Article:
Issue 
A&A
Volume 652, August 2021



Article Number  A96  
Number of page(s)  7  
Section  The Sun and the Heliosphere  
DOI  https://doi.org/10.1051/00046361/202141044  
Published online  17 August 2021 
Detection of Rossby modes with even azimuthal orders using helioseismic normalmode coupling
^{1}
MaxPlanckInstitut für Sonnensystemforschung, JustusvonLiebigWeg 3, 37077 Göttingen, Germany
email: mandal@mps.mpg.de
^{2}
Tata Institute of Fundamental Research, Mumbai 400005, India
^{3}
Institut für Astrophysik, GeorgAugustUniversitát Göttingen, 37077 Göttingen, Germany
^{4}
Center for Space Science, New York University Abu Dhabi, PO Box 129188 Abu Dhabi, UAE
Received:
10
April
2021
Accepted:
1
June
2021
Context. Retrograde Rossby waves, measured to have significant amplitudes in the Sun, likely have notable implications for various solar phenomena.
Aims. Rossby waves create smallamplitude, verylow frequency motions, on the order of the rotation rate and lower, which in turn shift the resonant frequencies and eigenfunctions of the acoustic modes of the Sun. The detection of even azimuthal orders Rossby modes using mode coupling presents additional challenges and prior work therefore only focused on odd orders. Here, we successfully extend the methodology to measure even azimuthal orders as well.
Methods. We analyze 4 and 8 years of Helioseismic and Magnetic Imager (HMI) data and consider coupling between differentdegree acoustic modes (of separations 1 and 3 in the harmonic degree). The technique uses couplings between different frequency bins to capture the temporal variability of the Rossby modes.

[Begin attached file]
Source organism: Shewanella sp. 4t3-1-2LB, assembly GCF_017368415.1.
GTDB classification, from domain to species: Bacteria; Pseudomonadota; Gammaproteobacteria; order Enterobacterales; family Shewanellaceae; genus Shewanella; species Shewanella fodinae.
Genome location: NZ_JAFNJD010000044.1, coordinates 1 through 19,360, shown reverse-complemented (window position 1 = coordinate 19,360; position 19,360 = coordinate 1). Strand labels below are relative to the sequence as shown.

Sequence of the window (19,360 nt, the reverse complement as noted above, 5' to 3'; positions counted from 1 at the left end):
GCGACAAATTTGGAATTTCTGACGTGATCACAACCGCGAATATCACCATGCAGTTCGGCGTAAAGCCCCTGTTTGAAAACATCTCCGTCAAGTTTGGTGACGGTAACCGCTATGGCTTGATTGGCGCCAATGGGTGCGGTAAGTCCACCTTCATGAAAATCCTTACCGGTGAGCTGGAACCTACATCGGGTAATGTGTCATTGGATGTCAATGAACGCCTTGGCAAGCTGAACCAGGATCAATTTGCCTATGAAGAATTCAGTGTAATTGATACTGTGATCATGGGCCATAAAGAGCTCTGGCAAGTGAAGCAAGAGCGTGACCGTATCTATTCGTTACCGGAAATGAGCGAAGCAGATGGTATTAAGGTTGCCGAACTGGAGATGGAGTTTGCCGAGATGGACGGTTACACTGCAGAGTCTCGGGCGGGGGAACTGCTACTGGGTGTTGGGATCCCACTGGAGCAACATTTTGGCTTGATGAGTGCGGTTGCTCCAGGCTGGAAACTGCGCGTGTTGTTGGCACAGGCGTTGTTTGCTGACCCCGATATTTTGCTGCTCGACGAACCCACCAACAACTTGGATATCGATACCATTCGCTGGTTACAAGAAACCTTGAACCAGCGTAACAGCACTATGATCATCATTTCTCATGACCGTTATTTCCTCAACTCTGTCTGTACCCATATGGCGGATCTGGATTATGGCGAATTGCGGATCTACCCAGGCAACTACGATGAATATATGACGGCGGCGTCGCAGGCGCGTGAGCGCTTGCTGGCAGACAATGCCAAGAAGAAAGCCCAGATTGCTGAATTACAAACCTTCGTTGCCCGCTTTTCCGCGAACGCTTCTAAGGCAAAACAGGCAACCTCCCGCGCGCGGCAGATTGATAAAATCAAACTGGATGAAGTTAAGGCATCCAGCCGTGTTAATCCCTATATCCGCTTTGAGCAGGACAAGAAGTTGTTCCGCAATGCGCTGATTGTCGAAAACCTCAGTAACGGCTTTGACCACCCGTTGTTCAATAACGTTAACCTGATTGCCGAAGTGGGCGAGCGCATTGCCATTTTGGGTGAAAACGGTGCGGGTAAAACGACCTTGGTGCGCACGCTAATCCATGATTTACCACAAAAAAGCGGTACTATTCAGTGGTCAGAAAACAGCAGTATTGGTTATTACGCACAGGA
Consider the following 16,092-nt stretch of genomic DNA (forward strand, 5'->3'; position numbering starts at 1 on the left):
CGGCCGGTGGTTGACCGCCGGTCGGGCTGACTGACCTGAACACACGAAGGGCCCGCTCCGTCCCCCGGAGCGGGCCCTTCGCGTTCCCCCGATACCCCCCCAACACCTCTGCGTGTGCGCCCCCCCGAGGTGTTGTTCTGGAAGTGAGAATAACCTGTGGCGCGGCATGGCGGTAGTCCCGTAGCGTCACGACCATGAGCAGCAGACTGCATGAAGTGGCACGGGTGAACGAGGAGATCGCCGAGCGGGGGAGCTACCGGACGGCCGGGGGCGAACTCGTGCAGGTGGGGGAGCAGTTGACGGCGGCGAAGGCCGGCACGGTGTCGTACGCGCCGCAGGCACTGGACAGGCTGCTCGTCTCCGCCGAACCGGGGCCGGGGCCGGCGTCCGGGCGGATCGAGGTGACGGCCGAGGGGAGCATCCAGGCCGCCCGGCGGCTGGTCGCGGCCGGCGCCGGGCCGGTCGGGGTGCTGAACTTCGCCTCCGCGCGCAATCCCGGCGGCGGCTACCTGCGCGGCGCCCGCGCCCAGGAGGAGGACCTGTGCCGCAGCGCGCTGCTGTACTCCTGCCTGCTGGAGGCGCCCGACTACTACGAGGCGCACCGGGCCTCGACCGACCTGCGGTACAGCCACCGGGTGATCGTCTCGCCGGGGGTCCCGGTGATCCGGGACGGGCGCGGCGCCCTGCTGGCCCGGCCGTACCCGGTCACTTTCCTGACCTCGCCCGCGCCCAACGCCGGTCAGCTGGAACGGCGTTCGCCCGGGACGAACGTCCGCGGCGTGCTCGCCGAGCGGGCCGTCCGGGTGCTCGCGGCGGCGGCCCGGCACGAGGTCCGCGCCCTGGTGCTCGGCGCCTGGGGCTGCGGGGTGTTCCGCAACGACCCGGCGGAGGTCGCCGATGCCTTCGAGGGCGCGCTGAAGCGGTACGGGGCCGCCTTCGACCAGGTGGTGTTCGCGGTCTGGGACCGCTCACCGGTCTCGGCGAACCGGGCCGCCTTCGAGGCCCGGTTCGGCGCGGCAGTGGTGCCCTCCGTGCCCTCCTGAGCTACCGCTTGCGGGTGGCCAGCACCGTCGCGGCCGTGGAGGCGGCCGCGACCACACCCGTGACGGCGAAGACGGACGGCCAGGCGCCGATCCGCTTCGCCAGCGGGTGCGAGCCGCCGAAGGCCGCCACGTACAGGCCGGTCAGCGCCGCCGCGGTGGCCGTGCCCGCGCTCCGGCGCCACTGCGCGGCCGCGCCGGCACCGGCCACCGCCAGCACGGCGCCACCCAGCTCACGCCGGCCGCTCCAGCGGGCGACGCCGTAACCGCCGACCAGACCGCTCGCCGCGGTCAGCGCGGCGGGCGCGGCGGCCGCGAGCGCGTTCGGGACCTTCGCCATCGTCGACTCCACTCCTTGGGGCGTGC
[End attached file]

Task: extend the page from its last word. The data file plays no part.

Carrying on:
Results. We observe significant power close to the theoretical dispersion relation for sectoral Rossby modes, where the azimuthal order is the same as the harmonic degree, s = t. Our results are consistent with prior measurements of Rossby modes with azimuthal orders over the range t = 4 to 16 with maximum power occurring at mode t = 8. The amplitudes of these modes vary from 1 to 2 m s^{−1}. We place an upper bound of 0.2 m s^{−1} on the sectoral t = 2 mode, which we do not detect in our measurements.
Conclusions. This effort adds credence to the modecoupling methodology in helioseismology.
Key words: Sun: helioseismology / Sun: interior / Sun: oscillations / waves
© K. Mandal et al. 2021
Open Access article, published by EDP Sciences, under the terms of the Creative Commons Attribution License (https://creativecommons.org/licenses/by/4.0), which permits unrestricted use, distribution, and reproduction in any medium, provided the original work is properly cited.
Open Access funding provided by Max Planck Society.
1. Introduction
Rossby waves are named after their discoverer, CarlGustaf Rossby, who first explained the largest scale oscillatory motions on Earth’s atmosphere (Rossby 1939) to arise from the conservation of potential vorticity. Chelton & Schlax (1996) observed these oscillations in the ocean by analyzing variations in the seasurface height from satellite data. These largescale motions have implications on terrestrial weather and can influence convection and differential rotation in stars if they have sufficient amplitudes (Plaskett 1966). Rossbylike waves, also known as rmodes in the astrophysical context, can be sustained by any rotating spherical fluid body, such as the Sun, in which the Coriolis force acts as a restoring force (Papaloizou & Pringle 1978; Provost et al. 1981; Saio 1982). These waves have frequencies comparable to the rotation rate. For a uniformly rotating star, Rossby modes follow the dispersion relation (Provost et al. 1981)